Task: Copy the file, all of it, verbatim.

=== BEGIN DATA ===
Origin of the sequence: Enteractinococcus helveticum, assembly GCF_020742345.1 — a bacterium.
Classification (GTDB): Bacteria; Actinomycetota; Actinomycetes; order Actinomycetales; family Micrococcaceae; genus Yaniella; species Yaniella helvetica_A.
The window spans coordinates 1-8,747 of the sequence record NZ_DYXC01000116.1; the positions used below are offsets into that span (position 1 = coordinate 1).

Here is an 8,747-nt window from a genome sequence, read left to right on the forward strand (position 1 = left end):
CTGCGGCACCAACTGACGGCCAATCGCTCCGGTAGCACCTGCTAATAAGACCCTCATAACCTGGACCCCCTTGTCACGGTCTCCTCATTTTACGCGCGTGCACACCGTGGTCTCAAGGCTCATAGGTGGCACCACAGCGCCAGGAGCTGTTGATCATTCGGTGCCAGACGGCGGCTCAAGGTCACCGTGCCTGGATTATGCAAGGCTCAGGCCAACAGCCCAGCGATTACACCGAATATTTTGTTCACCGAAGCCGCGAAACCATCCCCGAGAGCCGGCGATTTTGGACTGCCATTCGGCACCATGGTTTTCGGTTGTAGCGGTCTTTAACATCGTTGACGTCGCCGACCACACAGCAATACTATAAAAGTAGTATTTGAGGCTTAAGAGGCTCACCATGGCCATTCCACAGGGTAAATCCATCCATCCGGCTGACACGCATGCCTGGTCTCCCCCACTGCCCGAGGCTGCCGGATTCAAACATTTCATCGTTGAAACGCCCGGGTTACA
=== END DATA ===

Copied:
Origin of the sequence: Enteractinococcus helveticum, assembly GCF_020742345.1 — a bacterium.
Classification (GTDB): Bacteria; Actinomycetota; Actinomycetes; order Actinomycetales; family Micrococcaceae; genus Yaniella; species Yaniella helvetica_A.
The window spans coordinates 1-8,747 of the sequence record NZ_DYXC01000116.1; the positions used below are offsets into that span (position 1 = coordinate 1).

Here is an 8,747-nt window from a genome sequence, read left to right on the forward strand (position 1 = left end):
CTGCGGCACCAACTGACGGCCAATCGCTCCGGTAGCACCTGCTAATAAGACCCTCATAACCTGGACCCCCTTGTCACGGTCTCCTCATTTTACGCGCGTGCACACCGTGGTCTCAAGGCTCATAGGTGGCACCACAGCGCCAGGAGCTGTTGATCATTCGGTGCCAGACGGCGGCTCAAGGTCACCGTGCCTGGATTATGCAAGGCTCAGGCCAACAGCCCAGCGATTACACCGAATATTTTGTTCACCGAAGCCGCGAAACCATCCCCGAGAGCCGGCGATTTTGGACTGCCATTCGGCACCATGGTTTTCGGTTGTAGCGGTCTTTAACATCGTTGACGTCGCCGACCACACAGCAATACTATAAAAGTAGTATTTGAGGCTTAAGAGGCTCACCATGGCCATTCCACAGGGTAAATCCATCCATCCGGCTGACACGCATGCCTGGTCTCCCCCACTGCCCGAGGCTGCCGGATTCAAACATTTCATCGTTGAAACGCCCGGGTTACA